Everybody knows that feedback is a key element of our improvement at work and in life in general, but did you know it’s also important for you to protect your team from feedback fatigue?

There is such a thing as too much feedback and even giving it may start to feel like a lot after a while. In addition, everybody handles feedback differently, and while some people will handle negative feedback without letting it affect their mental health or self-confidence, others can find it difficult to get back to business as usual after they’ve been criticized– which will have a negative impact on their work sooner or later.

Feedback fatigue affects everyone -Photo Credit- Unsplash
Feedback fatigue affects everyone -Photo Credit- Unsplash

The thing is, we don’t just get feedback at work. We’re constantly receiving feedback, sometimes it’s even feedback we never asked for in the first place. Feedback will always be necessary and studies have shown that 63% percent of workers want more “in the moment” feedback. The best you can do if you’re in a position where feedback is necessary to get team members to where they need to be, is find the right balance. Once you get to know your team, you’ll realize that protecting your team from feedback fatigue will help everyone in the long run.

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What is Feedback Fatigue?

Feedback fatigue happens when someone is mentally drained after receiving too much negative feedback. No one likes being told what they’re doing is wrong, especially if it’s happening very often. Even the kindest constructive criticism can start to weigh us down when there’s too much of it. Similarly, constantly having to be that person for someone you work with can have a negative impact on your mental health and even affect your ability to do your job and assess other team members.

Knowing your team and how its members handle feedback will help you create the right balance. Not everyone handles criticism the same way and it’s a good idea to know what you are up against when the time for performance assessments comes. Are you talking to someone who can easily put your feedback into play, or will they need a moment to build their confidence back up before they can process and implement your comments?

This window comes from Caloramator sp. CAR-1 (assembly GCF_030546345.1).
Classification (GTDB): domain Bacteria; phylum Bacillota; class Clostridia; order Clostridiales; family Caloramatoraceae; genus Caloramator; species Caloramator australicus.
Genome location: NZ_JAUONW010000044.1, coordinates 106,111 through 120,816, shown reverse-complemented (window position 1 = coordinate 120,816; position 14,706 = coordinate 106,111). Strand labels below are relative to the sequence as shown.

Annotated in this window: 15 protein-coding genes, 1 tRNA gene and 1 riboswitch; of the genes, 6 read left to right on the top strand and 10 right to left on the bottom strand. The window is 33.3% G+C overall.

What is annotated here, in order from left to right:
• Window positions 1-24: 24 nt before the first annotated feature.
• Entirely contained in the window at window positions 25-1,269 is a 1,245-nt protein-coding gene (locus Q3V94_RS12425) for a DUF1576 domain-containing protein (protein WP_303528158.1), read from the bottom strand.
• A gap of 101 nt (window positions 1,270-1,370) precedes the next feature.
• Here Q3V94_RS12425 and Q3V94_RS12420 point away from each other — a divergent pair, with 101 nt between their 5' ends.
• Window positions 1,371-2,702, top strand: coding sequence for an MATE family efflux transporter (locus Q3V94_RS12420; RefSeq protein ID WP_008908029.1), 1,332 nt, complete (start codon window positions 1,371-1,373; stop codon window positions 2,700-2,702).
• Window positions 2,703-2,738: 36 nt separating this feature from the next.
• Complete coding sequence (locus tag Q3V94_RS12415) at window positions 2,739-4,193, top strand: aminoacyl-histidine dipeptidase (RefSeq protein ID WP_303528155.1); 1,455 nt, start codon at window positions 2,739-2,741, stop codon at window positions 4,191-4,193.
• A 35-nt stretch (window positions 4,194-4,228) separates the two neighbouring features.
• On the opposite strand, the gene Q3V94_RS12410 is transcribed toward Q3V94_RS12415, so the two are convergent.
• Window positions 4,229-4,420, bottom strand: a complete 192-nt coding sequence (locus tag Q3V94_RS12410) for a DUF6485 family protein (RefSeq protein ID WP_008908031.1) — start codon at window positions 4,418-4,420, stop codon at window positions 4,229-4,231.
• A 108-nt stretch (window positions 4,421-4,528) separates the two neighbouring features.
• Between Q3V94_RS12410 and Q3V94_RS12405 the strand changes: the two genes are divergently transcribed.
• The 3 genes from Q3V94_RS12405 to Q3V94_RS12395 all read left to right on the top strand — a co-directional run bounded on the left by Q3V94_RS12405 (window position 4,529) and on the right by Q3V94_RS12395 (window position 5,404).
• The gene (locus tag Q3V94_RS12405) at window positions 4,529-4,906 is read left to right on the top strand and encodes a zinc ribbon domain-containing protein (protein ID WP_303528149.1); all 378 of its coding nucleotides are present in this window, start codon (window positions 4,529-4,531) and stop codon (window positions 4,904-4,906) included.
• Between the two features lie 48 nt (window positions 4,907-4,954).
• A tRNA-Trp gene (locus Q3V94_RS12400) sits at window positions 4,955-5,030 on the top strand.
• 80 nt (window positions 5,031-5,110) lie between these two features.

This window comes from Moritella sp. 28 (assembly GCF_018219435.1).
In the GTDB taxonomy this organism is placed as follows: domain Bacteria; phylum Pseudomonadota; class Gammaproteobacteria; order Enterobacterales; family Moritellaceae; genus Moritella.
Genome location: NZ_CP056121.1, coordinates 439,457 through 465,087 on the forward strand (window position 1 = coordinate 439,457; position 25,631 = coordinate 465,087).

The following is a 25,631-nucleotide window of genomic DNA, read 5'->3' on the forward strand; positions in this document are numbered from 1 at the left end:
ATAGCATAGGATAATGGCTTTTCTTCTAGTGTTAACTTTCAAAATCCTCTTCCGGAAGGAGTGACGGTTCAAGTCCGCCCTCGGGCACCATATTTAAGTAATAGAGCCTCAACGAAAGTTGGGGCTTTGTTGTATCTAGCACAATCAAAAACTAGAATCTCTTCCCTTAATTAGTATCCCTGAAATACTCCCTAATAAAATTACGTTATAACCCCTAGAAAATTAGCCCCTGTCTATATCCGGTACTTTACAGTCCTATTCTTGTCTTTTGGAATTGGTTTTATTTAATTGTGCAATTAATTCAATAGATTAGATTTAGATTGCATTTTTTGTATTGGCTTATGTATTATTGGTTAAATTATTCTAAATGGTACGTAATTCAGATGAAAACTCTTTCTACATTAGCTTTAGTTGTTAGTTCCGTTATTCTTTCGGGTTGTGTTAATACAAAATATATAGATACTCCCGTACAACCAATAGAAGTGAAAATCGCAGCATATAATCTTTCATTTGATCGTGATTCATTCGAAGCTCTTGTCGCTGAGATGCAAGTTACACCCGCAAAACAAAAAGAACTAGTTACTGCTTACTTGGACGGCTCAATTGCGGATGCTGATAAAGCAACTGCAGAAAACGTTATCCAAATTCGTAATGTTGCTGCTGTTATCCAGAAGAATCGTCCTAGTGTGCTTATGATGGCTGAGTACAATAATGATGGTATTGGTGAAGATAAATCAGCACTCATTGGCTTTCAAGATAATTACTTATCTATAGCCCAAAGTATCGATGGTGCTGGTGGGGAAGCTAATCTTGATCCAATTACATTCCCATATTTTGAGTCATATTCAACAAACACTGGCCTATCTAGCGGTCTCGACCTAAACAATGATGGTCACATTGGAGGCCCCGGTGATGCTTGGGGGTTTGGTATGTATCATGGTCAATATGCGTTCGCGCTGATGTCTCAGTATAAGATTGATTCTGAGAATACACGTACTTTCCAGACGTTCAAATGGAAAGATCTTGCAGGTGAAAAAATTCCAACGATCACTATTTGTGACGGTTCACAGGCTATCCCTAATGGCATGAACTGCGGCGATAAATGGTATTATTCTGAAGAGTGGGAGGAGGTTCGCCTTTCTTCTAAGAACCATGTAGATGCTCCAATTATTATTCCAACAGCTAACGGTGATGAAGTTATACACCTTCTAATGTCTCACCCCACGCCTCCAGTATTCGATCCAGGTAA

Knowing your team allows you to avoid feedback fatigue- Photo Credit - Jon Tyson-Unsplash
Knowing your team allows you to avoid feedback fatigue- Photo Credit – Jon Tyson-Unsplash

According to some research, there are three factors that can be used to measure our sensitivity to feedback:

  • Baseline: Someone’s general or baseline state of happiness or contentment.
  • Swing: How far up or down someone swings as a result of positive or negative feedback.
  • Sustain or Recover: Which measures how long it takes for someone to return to their baseline.
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It’s normal for us to want to be accepted as we are, especially considering how much we care about how we are perceived. Being evaluated can make us feel overwhelmed and judged, no matter if it’s a positive or negative evaluation.

Signs of Feedback Fatigue

  • Paralysis: Somebody who is experiencing feedback fatigue can begin to second-guess all of their decisions and focus so much energy and attention on people-pleasing that they freeze when it comes to new challenges.
  • Emotional depletion: Feedback fatigue can also lead some people to feeling helpless and becoming convinced that nothing they do will ever be good enough.
  • Resistance to positive feedback: People can feel so insecure after negative feedback that it can be difficult for them to believe any positive impact that they may have.
  • Disengagement: People experiencing feedback fatigue can feel so hopeless about their ability to improve that they check out before more negative feedback can be thrown their way. They could become apathetic or start looking for a different job.
  • Are you feeling it? Do you feel like you’re always giving feedback? If you are getting tired of it, it’s possible that the person (or people) on the receiving end feel it too.
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How to Protect Your Team from Feedback Fatigue?

Managing your team effectively will be easier if you build trust with your team and find what works best for everyone. Make sure you are talking to them and that it’s not just happening when it’s time to give them feedback. When you do give them feedback: try to balance the good and the bad, remember to be specific about negative feedback, set clear goals, and listen to what they have to say in return, encouraging an open dialogue not just between the two of you but between them and the rest of the team.

Finally, make sure to talk about the thing the person is doing wrong or not at the level expected rather than talk about the person being wrong. When you separate the actions from the person, you make it easier for the person to hear your feedback and become less defensive, which all in all should help avoid feedback fatigue.  

Aline Cerdan Verástegui

Aline Cerdan Verástegui

Mexico City-born freelance writer, translator, ghostwriter, editor and Red Shoe Movement contributor with a love of live music and graphic novels. Has collaborated with Yahoo!, Blouin Artinfo, Yahoo! en Español, Savvy Heels, Morelia International Film Festival (FICM) among others.

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